Nuke powers conflict potential could snowball into war in Asia-Pacific
Russia's Deputy Foreign Minister says the West's continued military escalations increase the risks of an open conflict similar to what happened in the Euro-Atlantic region.
The Asia-Pacific region is at risk of witnessing an open war between nuclear powers if Western countries continue to increase their military and political provocations, Russian Deputy Foreign Minister Sergei Ryabkov warned Thursday.
"The accumulated and timely unresolved conflict potential among nuclear powers has already led to an extremely acute crisis in the Euro-Atlantic region and threatens to escalate into an open military confrontation in the Asia-Pacific region," he said during a conference on strengthening the nuclear nonproliferation regime in Kyrgyzstan's capital, Bishkek.
Ryabkov added that NATO is pushing toward a potential conflict with Russia, which, in turn, might lead to military escalations among nuclear powers.
"NATO countries have staked on relentless and harmful expansion and assertive military and political development of territories directly in the area Russia's vital interests. Forced retaliatory measures ... have been used by our adversaries as a pretext for the transition to open forceful pressure on the Russian Federation, now this pressure is dangerously balancing on the brink of an armed conflict between nuclear powers," he cautioned.
However, the Deputy Minister confirmed that Moscow remains committed to finding a path toward a nuclear-free world.
Commenting on proposals to establish nuclear-free zones in Central and Eastern Europe as a means to reduce potential nuclear risks, Ryabkov said such ideas are very "distant from reality."
"Today, I do not find anything more distant from reality than such ideas [to create a nuclear-free zone in Central and Eastern Europe] in relation to this region," the top official said.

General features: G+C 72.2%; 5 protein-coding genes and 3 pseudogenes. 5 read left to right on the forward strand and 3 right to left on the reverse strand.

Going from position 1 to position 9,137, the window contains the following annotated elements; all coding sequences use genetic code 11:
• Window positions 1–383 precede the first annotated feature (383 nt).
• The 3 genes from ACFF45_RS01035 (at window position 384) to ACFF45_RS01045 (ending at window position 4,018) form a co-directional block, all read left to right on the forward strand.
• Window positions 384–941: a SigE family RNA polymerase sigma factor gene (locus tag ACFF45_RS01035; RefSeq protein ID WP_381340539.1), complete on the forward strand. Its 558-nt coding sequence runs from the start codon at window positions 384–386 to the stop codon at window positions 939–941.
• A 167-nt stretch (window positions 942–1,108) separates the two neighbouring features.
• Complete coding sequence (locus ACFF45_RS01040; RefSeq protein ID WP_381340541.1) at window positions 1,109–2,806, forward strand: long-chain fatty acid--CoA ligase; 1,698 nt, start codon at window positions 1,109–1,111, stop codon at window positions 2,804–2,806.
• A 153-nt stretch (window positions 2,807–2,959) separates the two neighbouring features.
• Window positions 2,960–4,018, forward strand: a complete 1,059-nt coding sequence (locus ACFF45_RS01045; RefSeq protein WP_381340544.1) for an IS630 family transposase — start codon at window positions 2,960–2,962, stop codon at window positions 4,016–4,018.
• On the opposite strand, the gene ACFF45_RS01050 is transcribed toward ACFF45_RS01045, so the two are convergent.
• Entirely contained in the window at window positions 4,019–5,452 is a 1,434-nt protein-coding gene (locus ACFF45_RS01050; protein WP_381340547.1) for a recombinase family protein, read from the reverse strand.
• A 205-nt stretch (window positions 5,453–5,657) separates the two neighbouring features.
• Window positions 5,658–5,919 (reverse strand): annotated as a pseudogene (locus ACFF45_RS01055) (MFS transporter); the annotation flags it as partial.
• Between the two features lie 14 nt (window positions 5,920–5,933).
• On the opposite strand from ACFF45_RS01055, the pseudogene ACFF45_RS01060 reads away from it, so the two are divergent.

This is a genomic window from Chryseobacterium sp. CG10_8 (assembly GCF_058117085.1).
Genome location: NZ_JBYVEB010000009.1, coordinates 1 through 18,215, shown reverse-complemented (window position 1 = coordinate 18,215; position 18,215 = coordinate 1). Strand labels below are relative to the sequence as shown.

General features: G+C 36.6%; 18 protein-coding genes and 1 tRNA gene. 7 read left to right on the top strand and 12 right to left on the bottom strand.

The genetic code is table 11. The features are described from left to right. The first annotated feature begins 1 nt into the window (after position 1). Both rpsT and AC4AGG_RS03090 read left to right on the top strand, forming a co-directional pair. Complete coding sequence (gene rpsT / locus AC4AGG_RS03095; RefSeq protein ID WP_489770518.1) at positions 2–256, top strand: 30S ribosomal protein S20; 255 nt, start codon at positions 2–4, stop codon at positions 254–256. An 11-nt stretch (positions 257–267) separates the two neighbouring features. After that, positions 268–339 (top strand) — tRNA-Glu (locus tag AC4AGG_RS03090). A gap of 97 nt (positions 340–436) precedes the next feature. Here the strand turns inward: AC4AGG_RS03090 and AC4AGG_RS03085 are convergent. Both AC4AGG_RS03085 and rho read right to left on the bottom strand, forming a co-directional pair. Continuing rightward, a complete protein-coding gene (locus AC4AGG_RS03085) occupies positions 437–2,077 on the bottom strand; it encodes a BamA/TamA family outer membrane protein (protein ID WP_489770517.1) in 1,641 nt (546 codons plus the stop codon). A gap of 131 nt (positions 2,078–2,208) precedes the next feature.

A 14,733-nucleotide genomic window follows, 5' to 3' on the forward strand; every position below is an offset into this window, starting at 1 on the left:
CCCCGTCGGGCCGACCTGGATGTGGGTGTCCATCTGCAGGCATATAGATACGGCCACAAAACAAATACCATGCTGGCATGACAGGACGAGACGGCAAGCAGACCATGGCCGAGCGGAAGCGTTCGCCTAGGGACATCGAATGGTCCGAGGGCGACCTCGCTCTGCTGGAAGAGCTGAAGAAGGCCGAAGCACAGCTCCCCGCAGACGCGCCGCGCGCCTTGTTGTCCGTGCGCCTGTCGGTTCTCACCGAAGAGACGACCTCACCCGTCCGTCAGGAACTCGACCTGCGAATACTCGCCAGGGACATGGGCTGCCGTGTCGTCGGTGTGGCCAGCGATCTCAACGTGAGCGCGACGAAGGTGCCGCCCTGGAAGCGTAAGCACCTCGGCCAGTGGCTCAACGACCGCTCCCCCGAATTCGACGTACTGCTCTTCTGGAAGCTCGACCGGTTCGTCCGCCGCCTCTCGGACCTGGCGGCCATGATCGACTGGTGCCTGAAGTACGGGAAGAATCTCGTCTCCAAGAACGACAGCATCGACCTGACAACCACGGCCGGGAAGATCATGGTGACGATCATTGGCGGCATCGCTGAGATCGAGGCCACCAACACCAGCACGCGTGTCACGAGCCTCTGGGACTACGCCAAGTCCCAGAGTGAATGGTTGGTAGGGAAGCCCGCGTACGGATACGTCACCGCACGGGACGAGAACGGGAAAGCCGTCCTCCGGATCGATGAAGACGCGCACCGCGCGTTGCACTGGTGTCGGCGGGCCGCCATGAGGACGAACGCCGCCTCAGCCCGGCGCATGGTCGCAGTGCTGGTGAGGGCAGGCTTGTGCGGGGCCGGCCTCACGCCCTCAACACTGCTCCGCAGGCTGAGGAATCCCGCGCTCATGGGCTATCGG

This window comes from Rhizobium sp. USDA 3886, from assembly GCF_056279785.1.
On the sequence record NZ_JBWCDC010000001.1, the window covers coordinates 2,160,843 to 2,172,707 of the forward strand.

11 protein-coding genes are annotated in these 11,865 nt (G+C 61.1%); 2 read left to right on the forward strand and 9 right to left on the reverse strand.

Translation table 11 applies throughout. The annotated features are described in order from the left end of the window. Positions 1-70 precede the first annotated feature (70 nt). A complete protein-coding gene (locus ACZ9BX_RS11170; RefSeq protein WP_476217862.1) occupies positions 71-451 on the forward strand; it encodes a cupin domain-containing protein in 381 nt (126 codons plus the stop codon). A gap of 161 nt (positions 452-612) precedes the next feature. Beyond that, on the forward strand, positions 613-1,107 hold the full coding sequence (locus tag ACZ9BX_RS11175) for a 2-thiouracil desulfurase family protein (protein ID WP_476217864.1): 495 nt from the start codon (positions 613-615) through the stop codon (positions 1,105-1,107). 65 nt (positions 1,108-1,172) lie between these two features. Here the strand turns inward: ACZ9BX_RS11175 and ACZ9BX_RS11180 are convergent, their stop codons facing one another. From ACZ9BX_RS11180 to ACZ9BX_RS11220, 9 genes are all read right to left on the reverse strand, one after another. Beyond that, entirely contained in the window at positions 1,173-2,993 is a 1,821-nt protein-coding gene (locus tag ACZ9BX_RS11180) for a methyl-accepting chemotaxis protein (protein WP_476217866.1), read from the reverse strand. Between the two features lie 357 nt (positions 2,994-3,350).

"If people who are now considering such abstractions were really interested in reducing nuclear risks, reducing nuclear arsenals, they would start by stepping up work with Washington in favor of removing non-strategic nuclear weapons from Europe."
On Russian-US relations, Ryabkov told reporters that Moscow is always open to discussing any matter with Washington, confirming that dialogue between the two countries continues on a variety of issues, including humanitarian and visa cases, as well as the work of mutual diplomatic missions.
However, he stressed that talks on major issues are non-existent at the moment due to "the unwillingness of the US to discuss topics that are senseless to consider without Russia, bypassing Russia."
"We proceed from this. No initiatives from our country in terms of appealing to the Americans 'let's discuss this or that' are not expected, there will be no news in this direction. But there are contacts on international platforms, in multilateral formats. It is quite normal. At least, we ourselves never refuse these contacts," Ryabkov said in a briefing.
US State Secretary Antony Blinken arrived in Ukraine on Wednesday in an unannounced visit, where he stressed that Washington will maintain support for Kiev for as long as it takes, also revealing further military aid to its ally at war with Russia.